All these operations have one common feature: dangerous terrain, which is no coincidence. 

All our robots are designed to keep people away from hazards”, highlights Kabbara. “We created our company exactly for this purpose.” 

Shark Robotics was founded in 2016 in La Rochelle, on the Atlantic coast. “For historical reasons, but also because the area is highly suitable: major universities and large machining factories bring us their knowledge and expertise.Cyril Kabbara is a business intelligence specialist, with an army and defence industry background. The other co-founder, his friend Jean-Jacques Topalian, is a mechatronics engineer and, as Kabbara calls him, “the brilliant inventor of the firefighting robots in France.”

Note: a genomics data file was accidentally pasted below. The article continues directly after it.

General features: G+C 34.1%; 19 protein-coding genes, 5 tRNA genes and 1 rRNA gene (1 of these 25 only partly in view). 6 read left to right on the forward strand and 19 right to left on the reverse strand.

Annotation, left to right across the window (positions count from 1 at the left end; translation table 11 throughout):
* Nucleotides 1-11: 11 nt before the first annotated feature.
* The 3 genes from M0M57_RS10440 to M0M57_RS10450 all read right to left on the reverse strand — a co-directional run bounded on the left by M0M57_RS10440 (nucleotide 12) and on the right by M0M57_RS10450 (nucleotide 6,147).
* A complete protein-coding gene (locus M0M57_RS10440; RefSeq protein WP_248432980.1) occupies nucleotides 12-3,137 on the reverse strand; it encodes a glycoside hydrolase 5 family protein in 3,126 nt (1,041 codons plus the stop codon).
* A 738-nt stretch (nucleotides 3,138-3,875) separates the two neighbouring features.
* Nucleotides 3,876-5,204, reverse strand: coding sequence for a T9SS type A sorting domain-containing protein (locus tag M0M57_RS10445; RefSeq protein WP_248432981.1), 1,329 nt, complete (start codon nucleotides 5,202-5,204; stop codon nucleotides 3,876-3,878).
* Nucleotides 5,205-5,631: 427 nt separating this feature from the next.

Shark Robotics designs and manufactures everything in-house in La Rochelle – including machining and assembly. The SME only develops the hardware. The software is flexible, customers decide what they need to add. 

From the very start, we wanted to be a profitable company and not a drip-fed start-up” says Kabbara. “We wanted to sell and so we had to propose products that were already mature.” Therefore, Shark Robotics involved potential users – fire brigades, military and industrial special forces and others - from the very beginning. “We told them ‘use our robots and break them if you have to!’ which generated rather high costs, but it also helped us achieve our goal: to provide powerful, reliable, durable solu-tions best adapted to the sector.